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Discussion Starter · #1 ·
Hi,

I bought an Audi A5 in December with 96,000 miles on the clock and plan on servicing it this spring/summer (oil, oil filter, coolant, brake fluid, air filter etc)

The manual states: "The cooling system is filled for life at the factory, so the coolant does not need to be changed".
Should I change the coolant? If so, it states it uses G12++ so would G12+ be fine too (more readily available)?

As for the brake fluid, I normally change it every 2 years but noticed that it hasn't been changed for the last 4-5 years.
The manual does not state if I should use DOT 4 or DOT 4 ESP?
I only heard about ESP version yesterday on the internet. Should I just go with normal DOT 4?

Thanks
 

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Re coolant, current ETKA spec G12E050M2, but here, that PN is NLA, replaced by GA137741G (G13). This site tells us that VAG coolants are backwards-compatible (i.e., G13 > G12++ > G12+ > G12 and so on): Audi VW Coolant/Antifreeze - Genuine VW GA137741GDSP

Re brake fluid, ETKA spec is B000750M1, which appears to be equivalent to DOT 4:


Go with DOT 4... --g
 

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Discussion Starter · #3 ·
@DrGER
What is your view on the manual stating the coolant is "filled for life at factory"?

Also, do you think it would be fine to drain then fill with non Audi G12+ coolant?

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@aaad2 : The catch here, IMO, is the phrase "for life", without defining it properly. Consider the service schedule for MY2015: https://www.audiusa.com/content/dam...i-Maintenance-Schedule-Model-Year-2015-v2.pdf
This goes up to 135K miles (205K km), and doesn't mention coolant service, but it does spec brake and auto transmission fluid services. But it doesn't mention timing chain/tensioner inspection/service, either, and we know that timing chain stretch occurs in the 2.0T petrol engine, becoming an issue around 100K miles.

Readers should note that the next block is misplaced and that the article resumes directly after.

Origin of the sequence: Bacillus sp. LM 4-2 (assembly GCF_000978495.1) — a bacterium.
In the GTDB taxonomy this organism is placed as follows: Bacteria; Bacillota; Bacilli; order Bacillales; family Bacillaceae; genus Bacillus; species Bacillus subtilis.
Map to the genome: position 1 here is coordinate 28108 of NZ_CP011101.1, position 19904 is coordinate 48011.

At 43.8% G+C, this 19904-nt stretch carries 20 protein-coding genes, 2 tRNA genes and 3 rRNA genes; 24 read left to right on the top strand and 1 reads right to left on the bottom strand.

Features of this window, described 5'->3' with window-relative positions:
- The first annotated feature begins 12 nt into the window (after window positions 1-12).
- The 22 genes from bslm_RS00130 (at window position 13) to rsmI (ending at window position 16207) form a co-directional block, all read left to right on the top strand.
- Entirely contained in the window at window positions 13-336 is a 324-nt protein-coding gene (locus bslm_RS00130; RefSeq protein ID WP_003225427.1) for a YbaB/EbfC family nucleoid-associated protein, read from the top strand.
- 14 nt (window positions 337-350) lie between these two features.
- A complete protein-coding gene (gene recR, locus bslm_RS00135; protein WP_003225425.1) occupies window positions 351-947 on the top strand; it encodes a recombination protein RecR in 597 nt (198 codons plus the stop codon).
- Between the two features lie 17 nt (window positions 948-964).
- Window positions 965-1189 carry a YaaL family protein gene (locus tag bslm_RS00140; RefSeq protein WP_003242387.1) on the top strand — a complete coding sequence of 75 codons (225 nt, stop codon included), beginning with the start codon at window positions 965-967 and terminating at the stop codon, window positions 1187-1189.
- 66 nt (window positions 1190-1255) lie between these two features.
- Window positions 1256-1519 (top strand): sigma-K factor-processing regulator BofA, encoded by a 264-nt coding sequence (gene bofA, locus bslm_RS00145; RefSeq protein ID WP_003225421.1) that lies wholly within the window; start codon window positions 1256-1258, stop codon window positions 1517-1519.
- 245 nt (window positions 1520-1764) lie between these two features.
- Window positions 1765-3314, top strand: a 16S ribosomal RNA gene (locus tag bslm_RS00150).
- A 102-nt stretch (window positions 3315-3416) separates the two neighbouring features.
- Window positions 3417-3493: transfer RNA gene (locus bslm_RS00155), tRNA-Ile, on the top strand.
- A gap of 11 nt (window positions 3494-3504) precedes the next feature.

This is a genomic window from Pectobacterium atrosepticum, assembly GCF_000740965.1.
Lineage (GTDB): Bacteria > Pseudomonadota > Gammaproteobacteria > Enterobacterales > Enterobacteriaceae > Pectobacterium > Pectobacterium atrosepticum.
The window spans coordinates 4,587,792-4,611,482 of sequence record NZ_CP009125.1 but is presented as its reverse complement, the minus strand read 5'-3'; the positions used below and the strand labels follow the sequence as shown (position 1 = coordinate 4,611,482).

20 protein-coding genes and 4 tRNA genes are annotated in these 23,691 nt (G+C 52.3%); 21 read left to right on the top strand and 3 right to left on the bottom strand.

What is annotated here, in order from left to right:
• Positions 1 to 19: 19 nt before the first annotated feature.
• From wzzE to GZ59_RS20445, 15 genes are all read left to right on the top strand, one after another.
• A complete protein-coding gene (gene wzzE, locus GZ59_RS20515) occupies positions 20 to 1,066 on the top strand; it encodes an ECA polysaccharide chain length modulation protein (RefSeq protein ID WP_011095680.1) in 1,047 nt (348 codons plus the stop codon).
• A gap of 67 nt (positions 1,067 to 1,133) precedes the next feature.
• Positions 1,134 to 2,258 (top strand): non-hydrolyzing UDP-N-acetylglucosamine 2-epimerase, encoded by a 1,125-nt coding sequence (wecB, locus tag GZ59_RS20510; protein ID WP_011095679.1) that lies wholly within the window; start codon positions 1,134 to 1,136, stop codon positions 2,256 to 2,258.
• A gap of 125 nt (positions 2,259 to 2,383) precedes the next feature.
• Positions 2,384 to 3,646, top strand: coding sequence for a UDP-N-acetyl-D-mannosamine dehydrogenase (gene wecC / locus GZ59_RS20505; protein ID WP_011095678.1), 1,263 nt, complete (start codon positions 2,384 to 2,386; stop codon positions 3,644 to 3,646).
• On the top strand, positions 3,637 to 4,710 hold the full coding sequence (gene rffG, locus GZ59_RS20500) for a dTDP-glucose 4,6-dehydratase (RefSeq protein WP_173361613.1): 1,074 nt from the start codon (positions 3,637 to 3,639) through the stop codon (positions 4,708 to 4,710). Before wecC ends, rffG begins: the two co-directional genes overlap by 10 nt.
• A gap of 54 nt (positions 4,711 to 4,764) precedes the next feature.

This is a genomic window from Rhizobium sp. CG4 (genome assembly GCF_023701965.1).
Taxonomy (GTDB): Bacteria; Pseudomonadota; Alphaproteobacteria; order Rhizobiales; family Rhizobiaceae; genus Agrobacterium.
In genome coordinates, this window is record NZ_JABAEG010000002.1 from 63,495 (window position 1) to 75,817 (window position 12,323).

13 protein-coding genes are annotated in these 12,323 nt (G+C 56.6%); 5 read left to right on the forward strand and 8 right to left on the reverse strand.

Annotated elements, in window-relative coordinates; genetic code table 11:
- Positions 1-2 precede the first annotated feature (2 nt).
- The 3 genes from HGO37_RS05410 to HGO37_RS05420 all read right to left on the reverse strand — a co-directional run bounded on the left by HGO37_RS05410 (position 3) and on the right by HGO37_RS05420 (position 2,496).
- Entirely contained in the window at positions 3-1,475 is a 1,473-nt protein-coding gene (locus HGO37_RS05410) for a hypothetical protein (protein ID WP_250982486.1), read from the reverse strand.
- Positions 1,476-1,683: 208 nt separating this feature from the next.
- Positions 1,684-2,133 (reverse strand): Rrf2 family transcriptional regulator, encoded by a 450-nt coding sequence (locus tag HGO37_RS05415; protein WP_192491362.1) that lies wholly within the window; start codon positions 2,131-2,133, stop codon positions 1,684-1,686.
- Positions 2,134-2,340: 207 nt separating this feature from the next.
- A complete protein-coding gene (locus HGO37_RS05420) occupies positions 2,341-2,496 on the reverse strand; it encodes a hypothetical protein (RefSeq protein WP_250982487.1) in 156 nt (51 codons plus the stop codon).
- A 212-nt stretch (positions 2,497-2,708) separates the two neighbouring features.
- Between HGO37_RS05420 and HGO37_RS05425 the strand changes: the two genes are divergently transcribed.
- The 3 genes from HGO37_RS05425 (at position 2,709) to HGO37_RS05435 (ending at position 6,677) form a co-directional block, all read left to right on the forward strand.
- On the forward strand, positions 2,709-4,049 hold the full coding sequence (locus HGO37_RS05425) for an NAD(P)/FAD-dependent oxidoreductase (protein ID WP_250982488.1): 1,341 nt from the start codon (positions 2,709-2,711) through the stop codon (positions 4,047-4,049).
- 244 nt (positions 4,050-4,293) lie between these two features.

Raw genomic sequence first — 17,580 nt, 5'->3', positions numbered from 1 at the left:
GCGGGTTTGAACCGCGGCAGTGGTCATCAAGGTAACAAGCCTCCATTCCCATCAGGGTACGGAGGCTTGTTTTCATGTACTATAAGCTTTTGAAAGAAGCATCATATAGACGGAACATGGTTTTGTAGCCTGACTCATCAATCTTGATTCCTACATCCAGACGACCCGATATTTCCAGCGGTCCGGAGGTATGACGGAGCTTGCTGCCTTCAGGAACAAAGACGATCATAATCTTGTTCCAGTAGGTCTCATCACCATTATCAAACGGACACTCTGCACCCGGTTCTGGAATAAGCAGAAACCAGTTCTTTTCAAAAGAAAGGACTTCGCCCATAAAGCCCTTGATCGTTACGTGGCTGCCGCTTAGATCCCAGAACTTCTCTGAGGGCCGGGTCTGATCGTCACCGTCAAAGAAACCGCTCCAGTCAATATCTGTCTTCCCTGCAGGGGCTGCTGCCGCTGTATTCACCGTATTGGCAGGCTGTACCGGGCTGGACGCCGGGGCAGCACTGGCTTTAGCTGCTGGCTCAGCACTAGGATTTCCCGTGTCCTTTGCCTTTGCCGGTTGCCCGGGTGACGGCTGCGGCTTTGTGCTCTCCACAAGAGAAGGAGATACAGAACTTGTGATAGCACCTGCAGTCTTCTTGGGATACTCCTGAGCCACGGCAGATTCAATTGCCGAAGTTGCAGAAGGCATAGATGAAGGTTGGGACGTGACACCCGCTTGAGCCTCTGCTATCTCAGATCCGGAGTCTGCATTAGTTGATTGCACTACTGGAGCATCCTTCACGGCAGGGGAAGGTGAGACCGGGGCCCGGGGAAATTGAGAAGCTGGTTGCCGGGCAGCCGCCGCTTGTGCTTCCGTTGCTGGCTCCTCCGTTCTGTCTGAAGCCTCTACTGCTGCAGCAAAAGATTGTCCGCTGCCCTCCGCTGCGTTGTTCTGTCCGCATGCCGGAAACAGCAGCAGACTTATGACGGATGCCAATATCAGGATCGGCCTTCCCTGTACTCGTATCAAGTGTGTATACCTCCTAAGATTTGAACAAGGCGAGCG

Now, I don't doubt that OE G12++ coolant is likely good for 10-13 years (depending on operating conditions), but 20 yrs?
You don't say which engine is in your A5; e.g., ETKA tells us that the coolant for our '14 CAED petrol engine was G12E050M2, which was dropped from the catalog in Nov '19 (without replacement). I read that to mean "replace with G13 spec", which is VAG PN G013A8JM1 (TL 774 J).
So, if we needed to refresh the coolant (say, due to piston/ring replacement), I'd replace with G13 (e.g., Pentosin Pentofrost E or equivalent).
Another data point: AoA replaced the piston/rings in our previous A4 under warranty due to excessive engine oil consumption back in Dec '14; the invoice shows they replaced coolant with PN G-013-A8J-1G (G13).
So, get a jug of G13 and you should be good "for life". --g
 
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Discussion Starter · #5 ·
@DrGER Thank you for the explanation!
I have a 2.0 TDI diesel engine in my 2010 A5. I will replace the coolant at some point this summer, hopefully it's not too difficult. I used to have a BMW 3 series and wasn't too bad on that.

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@aaad2 : VW specs G13 for our '11 Golf wagon 2.0 TDI (CJAA) but G12++ for our '14 A4 2.0T petrol (CAED), which is NLA. So we keep a can of G13 in the garage now to cover top-ups for both, as needed. --g
 
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Both brake fluid and coolant are cheap. I try to replace coolant every 3 - 5 years. My understanding is that after a while, the coolant becomes corrosive and will start to corrode the aluminium and slowly through the heater core, coolant passages.

For brake fluid, I bought a DOT 4 brake fluid tester off of Amazon that tests the water content. Mine is still well within spec since I live in Los Angeles and never sees any rain. However, I still try to replace it every 3 - 5 years.

I did a lot of preventative maintenance on my car during the pandemic lockdown in the past 2 years. I'm almost at 115K now and the car doesn't leak, same MPG as new, and revs freely with no oil burn. I think the key to make these German cars last is to change out the fluids no matter what they say about "lifetime" fluids. My '01 Golf TDI (made in Brazil) was well on its way to 20 years without any major engine/transmission work required before it passed in a car accident. The only thing I couldn't maintain on that car were the rubber trim around the window as they shrunk and hardened over time.
 
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